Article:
Non-Vitriolic Concrete Submarine Thread

Discussion in 'Boat Design' started by Stumble, Jan 20, 2012.

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  1. Stumble
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    Stumble Senior Member

    To preface this, I have no real interest at this time in building a sub, and honestly wouldn't know where to start if I did. That being said the other threads have devolved into such infighting, and name calling that I don't really feel like getting into the middle of them. That being said, I am really hoping this thread can be a place for honest evaluation of the posibility of building a concrete submarine, and the difficulties therein.

    Now as I see it, there are two major problems that have been raised in building a concrete submarine, though I may have missed a few. Below are some of the possible solutions i thought of when trying to read through the other forums.

    1) Building the preassure hull
    As I see it there is a real concern that hand laying a preassure hull out of concrete is frought with significant difficulty, and requires a level of exactness I wouldn't consider possible for most home builders. To address this concern What would you guys think about using commercially spun pre-cast concrete forms?

    Specifically I am thinking of AWWA Standard C303 compliant tubing. This stuff is available in diamaters of 16-144 inches, and leinghts up to 24 feet (though larger sections are available by special purchase). The C303 standard is an industry standard that mandates a tested strength of 400psi working load (though this is the PSI inside the pipe, does it matter if the preassure is outside vs inside?). These pipes are made by spinning large drums at high speed and pouring the concrete inside the drum, so centrifical force pushed the concrete to the sides.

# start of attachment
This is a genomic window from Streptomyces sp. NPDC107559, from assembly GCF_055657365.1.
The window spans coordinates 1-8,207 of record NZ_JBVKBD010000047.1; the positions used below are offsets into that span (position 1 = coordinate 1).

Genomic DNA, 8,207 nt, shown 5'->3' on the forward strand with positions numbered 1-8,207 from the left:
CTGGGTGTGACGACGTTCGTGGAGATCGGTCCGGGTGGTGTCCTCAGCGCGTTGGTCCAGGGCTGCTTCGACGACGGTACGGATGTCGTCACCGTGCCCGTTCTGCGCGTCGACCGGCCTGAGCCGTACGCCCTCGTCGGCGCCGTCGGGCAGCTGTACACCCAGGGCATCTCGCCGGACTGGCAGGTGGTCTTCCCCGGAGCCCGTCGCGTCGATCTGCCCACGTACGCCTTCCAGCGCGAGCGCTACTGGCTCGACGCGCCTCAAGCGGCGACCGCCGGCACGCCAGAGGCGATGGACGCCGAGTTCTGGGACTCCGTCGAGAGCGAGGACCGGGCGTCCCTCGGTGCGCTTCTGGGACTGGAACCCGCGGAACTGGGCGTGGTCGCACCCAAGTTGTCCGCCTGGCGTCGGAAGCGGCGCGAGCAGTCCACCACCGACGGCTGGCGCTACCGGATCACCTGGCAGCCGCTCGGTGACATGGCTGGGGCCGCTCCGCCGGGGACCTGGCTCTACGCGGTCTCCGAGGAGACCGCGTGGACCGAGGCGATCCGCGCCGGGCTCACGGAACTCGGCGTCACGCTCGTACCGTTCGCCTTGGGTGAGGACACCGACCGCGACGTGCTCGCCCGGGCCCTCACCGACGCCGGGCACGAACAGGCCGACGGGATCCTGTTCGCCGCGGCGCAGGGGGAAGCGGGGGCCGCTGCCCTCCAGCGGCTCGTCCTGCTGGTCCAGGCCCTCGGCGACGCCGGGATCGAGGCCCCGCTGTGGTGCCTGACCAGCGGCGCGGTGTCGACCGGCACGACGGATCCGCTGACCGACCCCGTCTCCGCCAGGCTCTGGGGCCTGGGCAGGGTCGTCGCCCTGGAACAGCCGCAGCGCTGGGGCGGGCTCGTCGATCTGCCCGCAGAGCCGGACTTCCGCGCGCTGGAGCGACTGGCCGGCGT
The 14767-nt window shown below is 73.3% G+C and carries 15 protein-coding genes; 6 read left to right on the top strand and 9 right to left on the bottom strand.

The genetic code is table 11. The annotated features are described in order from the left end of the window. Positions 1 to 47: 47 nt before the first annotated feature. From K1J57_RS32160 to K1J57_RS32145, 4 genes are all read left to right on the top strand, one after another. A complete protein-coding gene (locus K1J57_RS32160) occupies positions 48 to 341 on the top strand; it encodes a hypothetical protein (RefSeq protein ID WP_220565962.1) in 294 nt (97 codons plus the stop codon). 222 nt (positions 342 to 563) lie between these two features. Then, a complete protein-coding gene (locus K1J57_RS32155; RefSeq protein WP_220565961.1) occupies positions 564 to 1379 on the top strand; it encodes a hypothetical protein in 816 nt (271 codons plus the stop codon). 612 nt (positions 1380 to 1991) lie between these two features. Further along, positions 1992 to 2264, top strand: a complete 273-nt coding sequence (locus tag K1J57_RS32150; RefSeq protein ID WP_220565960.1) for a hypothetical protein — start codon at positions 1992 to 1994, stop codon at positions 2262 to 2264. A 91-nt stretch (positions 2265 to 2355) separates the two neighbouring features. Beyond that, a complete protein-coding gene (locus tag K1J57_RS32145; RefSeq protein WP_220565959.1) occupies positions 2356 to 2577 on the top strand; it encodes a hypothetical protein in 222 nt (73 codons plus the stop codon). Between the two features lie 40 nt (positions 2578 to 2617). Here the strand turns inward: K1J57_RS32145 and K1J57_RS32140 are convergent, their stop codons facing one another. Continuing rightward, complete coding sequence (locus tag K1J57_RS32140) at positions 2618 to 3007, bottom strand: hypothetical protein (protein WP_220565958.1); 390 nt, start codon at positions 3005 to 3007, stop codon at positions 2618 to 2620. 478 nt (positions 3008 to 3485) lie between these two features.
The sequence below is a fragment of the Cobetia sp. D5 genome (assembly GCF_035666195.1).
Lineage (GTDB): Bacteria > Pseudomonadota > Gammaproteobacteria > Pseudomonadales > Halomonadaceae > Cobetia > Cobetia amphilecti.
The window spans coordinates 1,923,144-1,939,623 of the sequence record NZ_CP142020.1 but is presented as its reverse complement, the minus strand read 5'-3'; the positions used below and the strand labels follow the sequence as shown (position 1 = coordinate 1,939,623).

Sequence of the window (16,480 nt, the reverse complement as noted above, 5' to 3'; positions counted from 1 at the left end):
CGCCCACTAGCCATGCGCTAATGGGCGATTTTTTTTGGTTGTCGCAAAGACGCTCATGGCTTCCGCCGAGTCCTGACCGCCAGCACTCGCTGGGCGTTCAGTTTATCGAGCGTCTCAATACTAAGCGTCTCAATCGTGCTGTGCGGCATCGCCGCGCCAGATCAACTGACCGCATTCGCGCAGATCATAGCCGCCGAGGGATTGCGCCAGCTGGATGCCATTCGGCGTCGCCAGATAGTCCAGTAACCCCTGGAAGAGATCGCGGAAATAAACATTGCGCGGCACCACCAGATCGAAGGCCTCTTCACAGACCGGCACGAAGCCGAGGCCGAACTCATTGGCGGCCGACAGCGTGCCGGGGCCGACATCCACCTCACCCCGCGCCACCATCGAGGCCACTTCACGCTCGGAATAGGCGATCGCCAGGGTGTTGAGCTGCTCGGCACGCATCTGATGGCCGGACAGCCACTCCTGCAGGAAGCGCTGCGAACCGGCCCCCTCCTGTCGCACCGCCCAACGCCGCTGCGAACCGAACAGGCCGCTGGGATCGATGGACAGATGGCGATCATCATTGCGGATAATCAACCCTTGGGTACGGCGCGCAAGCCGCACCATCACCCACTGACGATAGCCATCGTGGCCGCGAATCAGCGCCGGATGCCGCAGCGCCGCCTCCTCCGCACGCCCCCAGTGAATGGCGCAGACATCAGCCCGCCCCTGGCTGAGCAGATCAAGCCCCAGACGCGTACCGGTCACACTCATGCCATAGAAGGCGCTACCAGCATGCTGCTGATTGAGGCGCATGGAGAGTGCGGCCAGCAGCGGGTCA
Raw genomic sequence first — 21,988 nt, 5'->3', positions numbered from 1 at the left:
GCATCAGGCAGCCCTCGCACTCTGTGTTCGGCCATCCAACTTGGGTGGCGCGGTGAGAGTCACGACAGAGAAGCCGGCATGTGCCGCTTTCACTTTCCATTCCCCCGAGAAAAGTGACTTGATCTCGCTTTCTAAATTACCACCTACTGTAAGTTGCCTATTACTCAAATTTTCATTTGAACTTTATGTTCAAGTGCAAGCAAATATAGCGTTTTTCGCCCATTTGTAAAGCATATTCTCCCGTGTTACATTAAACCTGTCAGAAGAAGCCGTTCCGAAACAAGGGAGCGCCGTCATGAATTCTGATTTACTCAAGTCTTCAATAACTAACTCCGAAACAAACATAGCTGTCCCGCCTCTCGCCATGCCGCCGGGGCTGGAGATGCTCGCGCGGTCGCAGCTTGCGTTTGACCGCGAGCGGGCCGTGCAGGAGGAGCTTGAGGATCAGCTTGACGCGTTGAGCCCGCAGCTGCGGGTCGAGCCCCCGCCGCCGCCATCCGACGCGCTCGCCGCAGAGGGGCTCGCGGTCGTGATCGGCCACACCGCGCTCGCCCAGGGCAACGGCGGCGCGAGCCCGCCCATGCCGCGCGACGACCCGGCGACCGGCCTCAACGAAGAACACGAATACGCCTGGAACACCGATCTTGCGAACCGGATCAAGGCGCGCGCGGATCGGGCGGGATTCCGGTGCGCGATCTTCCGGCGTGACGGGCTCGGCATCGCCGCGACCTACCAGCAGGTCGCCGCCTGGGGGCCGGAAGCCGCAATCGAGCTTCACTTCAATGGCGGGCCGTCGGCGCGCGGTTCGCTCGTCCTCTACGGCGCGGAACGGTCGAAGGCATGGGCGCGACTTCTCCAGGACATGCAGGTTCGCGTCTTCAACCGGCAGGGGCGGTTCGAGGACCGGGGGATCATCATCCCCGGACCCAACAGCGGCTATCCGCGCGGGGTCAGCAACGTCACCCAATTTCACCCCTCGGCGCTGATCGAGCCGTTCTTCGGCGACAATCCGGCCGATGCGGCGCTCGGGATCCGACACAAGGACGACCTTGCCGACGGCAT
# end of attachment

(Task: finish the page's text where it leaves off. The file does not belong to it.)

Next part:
There is a huge amount of information, and knowledge on how to work with these pipes, and retain the 400psi minimum. Since this equates to around 27 atm, which is the preassure at around 900 foot, it would seem relatively safe to use these down to a dive depth of say 450 feet. Since you are only using 1/2 of the pipes design preassure, and assuming that the pipe has a normal safety standard of 10:1, this would leave you in the 20:1 safety margin. Which as I see it would be a pretty conservative figure.

    2) Corrosion resistance of rebar
    The indistrial papers I found seemed to indicate that at least in piping of this nature the very high PH of the portland cement (around 13) causes a chemical reaction on the surface steel that prevents rust. I don't know much about this, but AWWA (American Water Works Association) seems pretty confident about this process, and since they are the specialty group of civil engineers in this area it isn't I think unreasonable to accept their determination.


    Finally I have some issues of mine own I would be interested in thought on.